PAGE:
the energy in the wave.
There are a complete number of waves in each orbit . The wave describes the probability of an
electron's location
More waves in higher orbit higher frequency higher energy.
Discrete energy levels corresponding to successive standing wave patterns
Stationary waves in the hydrogen atom Wave properties of electrons in atoms
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The expanding universe


4.20
Optical line spectra
The emission spectrum of a body or substance is the characteristic range
of radiations it emits when it is heated, bombarded by electrons or ions, or
absorbs photons. As each atom emits a unique set of frequencies, this
method can be used to find chemical composition.
The absorption spectrum is produced by examining, through the substance
and through a spectroscope, a continuous spectrum of radiation. The
energies removed from the continuous spectrum by the absorbing medium
show up as black lines or bands. With a substance capable of emitting a
spectrum, these are in exactly the same positions in the spectrum as some
of the lines and bands in the emission spectrum.
4.21 Electromagnetic Doppler shift.
The Doppler effect is the change in frequency and wavelength of a wave
as perceived by an observer moving relative to the source of the waves.
If an object is moving away at a greater velocity from the observer than
the wavelength of light emitted behind it will lengthen. If an object is
closing on the observer than the wavelength of light will shorten. The
lengthening of the wavelength is known as red shift and the
opposite blue shift as this is to which ends of the EM spectrum
the frequencies of light will shift to.
Light year=c365.25246060 m
f v
=
=
f
c
A light year is the distance light travels in a year
By measuring the red shift of receding galaxies, astronomers
determined distant galaxies are receding faster than closer
galaxies.
Hubble plotted the distance of galaxies against their recession
velocity and found a correlation. So v = HoD where H0 (or just
H) is Hubble's constant.
H0 (2 1) x 10-18 s-1

Uncertainty in d and H

Explanation of the universe, Hubble's law & the big bang


The Big Bang is the cosmological model of the universe whose primary assertion is that the
universe has expanded into its current state from a primordial condition of enormous density and
temperature.
Assuming all galaxies started at the same point in space, the age of the universe can be worked out
as
D D
Age= =
=H 1
v HD
There are three major possibilities for the end of the universe. These all depend on the average
mass-energy density of the universe and the critical density of the universe which is precisely the
value required to halt the expansion of the universe.
If the average mass density of the universe is greater than the critical density, the universe is
closed, expansion will slow down and the universe will then start contracting, collapsing back on a
single point, the big crunch.
If it is less than the critical density than the universe is open and the universe will continue
expanding but at a decreasing rate.
If it equals the critical density then the universe will expand at a lower rate than the open universe
theory, however eventually all motion of galaxies will cease.
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Graph showing fate of the universe there are two possibilities indefinite expansion or final contraction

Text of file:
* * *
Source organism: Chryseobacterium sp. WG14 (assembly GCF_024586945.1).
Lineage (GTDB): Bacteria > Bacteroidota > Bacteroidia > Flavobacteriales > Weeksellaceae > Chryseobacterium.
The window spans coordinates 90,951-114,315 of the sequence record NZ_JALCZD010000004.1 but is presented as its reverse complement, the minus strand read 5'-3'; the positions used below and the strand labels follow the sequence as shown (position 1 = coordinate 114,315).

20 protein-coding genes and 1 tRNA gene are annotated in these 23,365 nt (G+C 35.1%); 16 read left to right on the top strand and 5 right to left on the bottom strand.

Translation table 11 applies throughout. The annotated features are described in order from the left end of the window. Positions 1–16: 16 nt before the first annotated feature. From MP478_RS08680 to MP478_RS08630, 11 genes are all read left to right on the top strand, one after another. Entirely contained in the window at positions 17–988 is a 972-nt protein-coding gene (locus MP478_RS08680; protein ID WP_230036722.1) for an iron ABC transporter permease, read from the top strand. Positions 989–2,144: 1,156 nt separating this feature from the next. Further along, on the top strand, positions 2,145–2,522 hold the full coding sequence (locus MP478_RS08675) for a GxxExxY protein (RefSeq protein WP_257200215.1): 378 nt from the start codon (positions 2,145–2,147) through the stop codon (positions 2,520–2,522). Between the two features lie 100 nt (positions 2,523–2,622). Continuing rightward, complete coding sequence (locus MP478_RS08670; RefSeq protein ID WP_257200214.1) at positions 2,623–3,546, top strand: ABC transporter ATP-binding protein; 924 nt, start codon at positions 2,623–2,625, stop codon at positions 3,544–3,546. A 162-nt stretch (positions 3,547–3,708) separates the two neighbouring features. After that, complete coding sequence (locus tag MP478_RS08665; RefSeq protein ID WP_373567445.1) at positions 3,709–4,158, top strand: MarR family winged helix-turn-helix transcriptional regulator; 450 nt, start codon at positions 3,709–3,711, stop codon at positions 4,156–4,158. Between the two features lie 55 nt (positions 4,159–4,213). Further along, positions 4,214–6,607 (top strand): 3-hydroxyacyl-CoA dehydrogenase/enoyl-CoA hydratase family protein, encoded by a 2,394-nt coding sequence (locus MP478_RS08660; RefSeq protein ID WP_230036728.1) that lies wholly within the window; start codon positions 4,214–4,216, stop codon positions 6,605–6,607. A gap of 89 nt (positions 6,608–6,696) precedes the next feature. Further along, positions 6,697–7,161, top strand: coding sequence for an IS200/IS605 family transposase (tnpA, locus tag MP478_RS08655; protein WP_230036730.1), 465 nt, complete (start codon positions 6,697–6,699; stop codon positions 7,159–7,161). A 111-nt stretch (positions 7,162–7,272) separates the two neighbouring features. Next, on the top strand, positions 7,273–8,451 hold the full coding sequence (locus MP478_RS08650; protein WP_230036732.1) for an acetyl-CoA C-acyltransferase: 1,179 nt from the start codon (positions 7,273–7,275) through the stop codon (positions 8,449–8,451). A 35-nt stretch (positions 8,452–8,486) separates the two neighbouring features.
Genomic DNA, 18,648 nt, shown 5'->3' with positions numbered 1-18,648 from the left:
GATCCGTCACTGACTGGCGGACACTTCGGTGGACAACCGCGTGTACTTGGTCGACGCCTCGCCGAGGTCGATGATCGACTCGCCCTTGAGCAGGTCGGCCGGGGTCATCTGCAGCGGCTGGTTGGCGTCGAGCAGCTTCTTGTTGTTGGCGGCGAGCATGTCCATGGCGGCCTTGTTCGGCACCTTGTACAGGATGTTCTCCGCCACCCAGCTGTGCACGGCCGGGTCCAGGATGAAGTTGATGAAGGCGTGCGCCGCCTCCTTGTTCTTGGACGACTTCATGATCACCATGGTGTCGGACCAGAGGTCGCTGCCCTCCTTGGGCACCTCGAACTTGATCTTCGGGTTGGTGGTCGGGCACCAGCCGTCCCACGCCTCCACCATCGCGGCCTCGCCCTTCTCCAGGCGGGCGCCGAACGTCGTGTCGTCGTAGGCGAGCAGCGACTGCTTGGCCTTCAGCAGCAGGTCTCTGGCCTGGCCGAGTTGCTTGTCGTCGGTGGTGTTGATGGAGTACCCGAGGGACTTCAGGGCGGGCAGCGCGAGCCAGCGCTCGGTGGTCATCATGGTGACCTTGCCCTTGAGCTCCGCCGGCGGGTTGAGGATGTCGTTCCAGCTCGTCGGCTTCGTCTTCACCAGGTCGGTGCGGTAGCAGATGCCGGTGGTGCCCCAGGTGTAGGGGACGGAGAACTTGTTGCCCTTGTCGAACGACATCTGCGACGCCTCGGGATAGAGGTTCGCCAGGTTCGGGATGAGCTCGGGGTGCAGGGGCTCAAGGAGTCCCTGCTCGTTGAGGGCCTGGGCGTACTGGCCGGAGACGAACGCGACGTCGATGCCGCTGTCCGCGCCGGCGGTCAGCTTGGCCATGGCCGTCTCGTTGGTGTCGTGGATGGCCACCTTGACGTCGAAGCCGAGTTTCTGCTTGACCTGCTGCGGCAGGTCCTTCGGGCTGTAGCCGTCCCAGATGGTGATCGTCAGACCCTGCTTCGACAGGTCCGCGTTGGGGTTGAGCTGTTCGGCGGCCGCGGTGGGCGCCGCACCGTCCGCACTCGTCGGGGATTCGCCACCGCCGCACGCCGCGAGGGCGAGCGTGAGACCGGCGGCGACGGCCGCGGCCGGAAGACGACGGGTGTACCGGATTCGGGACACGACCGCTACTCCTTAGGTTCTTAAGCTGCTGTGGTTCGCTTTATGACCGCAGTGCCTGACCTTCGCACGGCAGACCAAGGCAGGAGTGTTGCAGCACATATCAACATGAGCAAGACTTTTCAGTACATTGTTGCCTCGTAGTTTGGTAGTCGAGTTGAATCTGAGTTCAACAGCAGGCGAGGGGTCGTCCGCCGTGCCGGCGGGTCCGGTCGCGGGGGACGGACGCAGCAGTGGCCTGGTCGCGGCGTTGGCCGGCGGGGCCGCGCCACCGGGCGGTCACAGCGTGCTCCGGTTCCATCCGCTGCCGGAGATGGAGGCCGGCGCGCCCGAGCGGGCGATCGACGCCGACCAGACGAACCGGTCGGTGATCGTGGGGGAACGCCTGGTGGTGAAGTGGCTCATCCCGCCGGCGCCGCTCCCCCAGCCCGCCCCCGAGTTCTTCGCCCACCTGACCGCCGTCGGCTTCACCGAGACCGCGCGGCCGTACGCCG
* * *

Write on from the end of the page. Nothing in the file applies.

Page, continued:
< 1 Closed universe
= 1 Critical density
> 1 Open universe

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Unit 5: Fields and forces


Gravitational fields
5.1
The concept of a field
A field is a region in which a force acts. The lines in the diagram to the right are
field lines, they represent the gravitational force of the earth. The relative density
of the arrows represents the relative strength of the field, the arrow represents
the direction of the force. In this case the arrows point towards the Earth's centre
of mass as this is the direction of the force any object will feel in this field.
Closer to the surface these lines are virtually parallel and equidistant, as such close to
the surface of the Earth, the Earth's gravitational field can be considered in this small
region, to be uniform

Gravitational field strength.


The region in which a body exerts the force of gravity is a gravitational field
The gravitational field strength (referred to as g) at a point in a gravitational field is the force per
unit mass exerted acting on a mass placed at that point
Gravitational field strength is a vector quantity. Its direction is that in which a mass would move
under influence of the field
For an object in free-fall; a = g
5.2
Force between point masses
Gravitational forces are the result of mutual attraction between two objects. They occur between all
pairs of objects. Newton's law of gravitation, force of gravity between two objects is proportional
to the product of their masses and is inversely proportional to their distance.
So Newton's law of gravitation
Gm1 m2 states where G, the universal gravitational
constant equals 6.67 x 10-11 Nm2kg-2 F=
2
r
With spherical objects r is the distance between there centres or mass
Gravitational field strength in radial fields.
F GM
The gravitation field strength equals g = = 2 , where m is the mass of the attracted object,
m r
and M is the mass of the attracting object.
Equipotential surfaces. (The relationship V = Gm/r is not required.)
Equipotentials join points of equal potential. As such all points in a field which have the same
potential can be imagined as lying on a surface (an equipotential surface), or a line if 2 dimensional,
moving objects from one point to another on this surface requires no energy. Equipotentials are
always perpendicular to field lines.
This allows satellites to orbit with no energy required.
For stable orbiting objects the centripetal force is the gravitational force
Kepler's first law of planetary motion: